#19
7th July 2013
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[QUOTE=edva;9204735]
Quote:
Originally Posted by GeneHall View Post

Interesting. I often use and enjoy the m69 on female rock and R&B vox in a live setting, nice forward sounding mic, not harsh, and as you mention excellent rejection. Had not tried it on classical type voices, might give that a shot.
And I have also found that usually it is a good idea to use foam pop filters on almost all female's vocal mics, as you say it helps with the pops and the lipstick, but I also find it prevents them from eating the mic in an attempt to get more low end in their voice, which they may think is cool, but it sounds like mud out front. The m69 works OK without one though, using some hi-pass.
Yeah the 69 doesn't have one, I pulled the basket foam out of a d7 and put it over the 69 basket, it works but maybe not so flash looking. The 69 never ceases to amaze me with female vox. Hpf on the daking 1 is a delicious ....., I'll find a track I recorded as a guide that wound up being a programme demo guide vocal!.., sometimes all the fruit in the machine lines up with the most unusual combination....I'd really like to try dramatic soprano on a 69 through a bg1....through 1073 ish type eq for a crisp edge on full bloom. :D

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#20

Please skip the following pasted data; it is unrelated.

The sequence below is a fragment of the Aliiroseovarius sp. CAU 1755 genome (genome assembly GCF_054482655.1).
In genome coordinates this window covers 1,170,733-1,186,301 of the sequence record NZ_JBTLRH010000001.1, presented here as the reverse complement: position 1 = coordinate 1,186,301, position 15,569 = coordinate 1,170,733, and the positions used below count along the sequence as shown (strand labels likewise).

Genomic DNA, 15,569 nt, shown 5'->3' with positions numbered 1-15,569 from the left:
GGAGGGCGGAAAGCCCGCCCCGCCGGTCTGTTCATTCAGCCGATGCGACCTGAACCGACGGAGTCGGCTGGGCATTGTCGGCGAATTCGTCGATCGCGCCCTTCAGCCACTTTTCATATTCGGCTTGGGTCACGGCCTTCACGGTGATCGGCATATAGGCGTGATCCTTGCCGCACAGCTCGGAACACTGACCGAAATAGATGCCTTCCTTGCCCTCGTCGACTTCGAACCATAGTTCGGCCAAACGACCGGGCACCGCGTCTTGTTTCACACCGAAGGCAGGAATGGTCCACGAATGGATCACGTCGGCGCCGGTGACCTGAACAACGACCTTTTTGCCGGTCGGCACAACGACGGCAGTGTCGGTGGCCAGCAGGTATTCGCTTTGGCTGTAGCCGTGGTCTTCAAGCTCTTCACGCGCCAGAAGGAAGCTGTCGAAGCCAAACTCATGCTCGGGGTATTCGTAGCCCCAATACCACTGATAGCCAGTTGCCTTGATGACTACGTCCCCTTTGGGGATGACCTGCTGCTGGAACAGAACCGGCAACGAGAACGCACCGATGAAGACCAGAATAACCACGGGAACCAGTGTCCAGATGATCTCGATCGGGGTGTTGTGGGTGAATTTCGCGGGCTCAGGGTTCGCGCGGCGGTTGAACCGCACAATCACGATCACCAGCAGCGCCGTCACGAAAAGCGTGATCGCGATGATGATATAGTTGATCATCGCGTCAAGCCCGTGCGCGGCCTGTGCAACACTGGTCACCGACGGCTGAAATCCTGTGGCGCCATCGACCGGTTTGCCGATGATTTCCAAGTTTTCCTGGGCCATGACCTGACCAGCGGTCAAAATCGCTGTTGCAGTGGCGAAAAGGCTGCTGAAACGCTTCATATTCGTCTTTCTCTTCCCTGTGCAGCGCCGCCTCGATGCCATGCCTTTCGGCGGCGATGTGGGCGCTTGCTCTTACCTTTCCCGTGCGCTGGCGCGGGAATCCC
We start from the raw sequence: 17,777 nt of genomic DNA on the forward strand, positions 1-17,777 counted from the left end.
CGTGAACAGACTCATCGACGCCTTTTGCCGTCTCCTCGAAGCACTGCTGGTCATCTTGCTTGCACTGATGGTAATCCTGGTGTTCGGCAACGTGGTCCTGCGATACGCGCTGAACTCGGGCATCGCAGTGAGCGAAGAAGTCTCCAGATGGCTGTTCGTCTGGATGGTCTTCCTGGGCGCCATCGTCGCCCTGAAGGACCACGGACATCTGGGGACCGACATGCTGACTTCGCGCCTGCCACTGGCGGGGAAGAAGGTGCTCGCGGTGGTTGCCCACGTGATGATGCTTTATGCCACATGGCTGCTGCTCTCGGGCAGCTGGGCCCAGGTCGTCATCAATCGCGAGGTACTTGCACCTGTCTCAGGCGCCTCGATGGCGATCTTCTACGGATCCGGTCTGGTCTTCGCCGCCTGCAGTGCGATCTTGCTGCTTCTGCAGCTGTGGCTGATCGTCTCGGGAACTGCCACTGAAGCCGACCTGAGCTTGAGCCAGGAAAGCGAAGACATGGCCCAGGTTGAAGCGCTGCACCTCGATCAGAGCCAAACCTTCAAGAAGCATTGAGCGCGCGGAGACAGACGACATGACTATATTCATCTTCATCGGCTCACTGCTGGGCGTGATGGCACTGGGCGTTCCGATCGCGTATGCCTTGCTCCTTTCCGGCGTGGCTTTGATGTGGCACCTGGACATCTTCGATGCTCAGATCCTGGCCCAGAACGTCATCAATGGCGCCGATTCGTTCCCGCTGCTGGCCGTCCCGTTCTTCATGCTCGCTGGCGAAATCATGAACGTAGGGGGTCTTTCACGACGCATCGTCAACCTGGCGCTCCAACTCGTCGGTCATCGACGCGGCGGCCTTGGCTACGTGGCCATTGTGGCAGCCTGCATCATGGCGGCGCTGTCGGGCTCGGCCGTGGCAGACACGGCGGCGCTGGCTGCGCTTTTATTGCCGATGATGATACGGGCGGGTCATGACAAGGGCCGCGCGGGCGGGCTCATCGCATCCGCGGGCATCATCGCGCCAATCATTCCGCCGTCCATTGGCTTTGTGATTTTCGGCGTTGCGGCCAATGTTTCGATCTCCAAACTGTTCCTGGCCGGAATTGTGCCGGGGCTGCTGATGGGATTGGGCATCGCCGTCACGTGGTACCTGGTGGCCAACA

7th July 2013
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When someone brings in an accordion, banjo or female vocalist I put up a ribbon.
#21
7th July 2013
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#22
7th July 2013
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I have never tried Heil mics, but they do intrigue me.. they get a lot of mention around this forum.

but.. I will second the Sennheiser e935.. It's currently my favorite vocal stage mic.

I choose it over the SM58, Beta58, Beta 87.. and even the coveted Neumann KMS105

even though the KMS mics are very hi-fi sounding, they can easily feedback in a loud stage scenario.. and I mix a lot of gritty indie rock acts.
#23
10th July 2013
Old 10th July 2013
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You might want to consider the new DPA d:facto II condenser microphone. High-end mic that's suitable for both male and female vocalists.

Should be no problem to get a hand on one in Finland (Noretron is the Finnish DPA distributor).

Another pro for the DPA is that it will fit on to almost any wireless system that's out there (with several adapters made by DPA).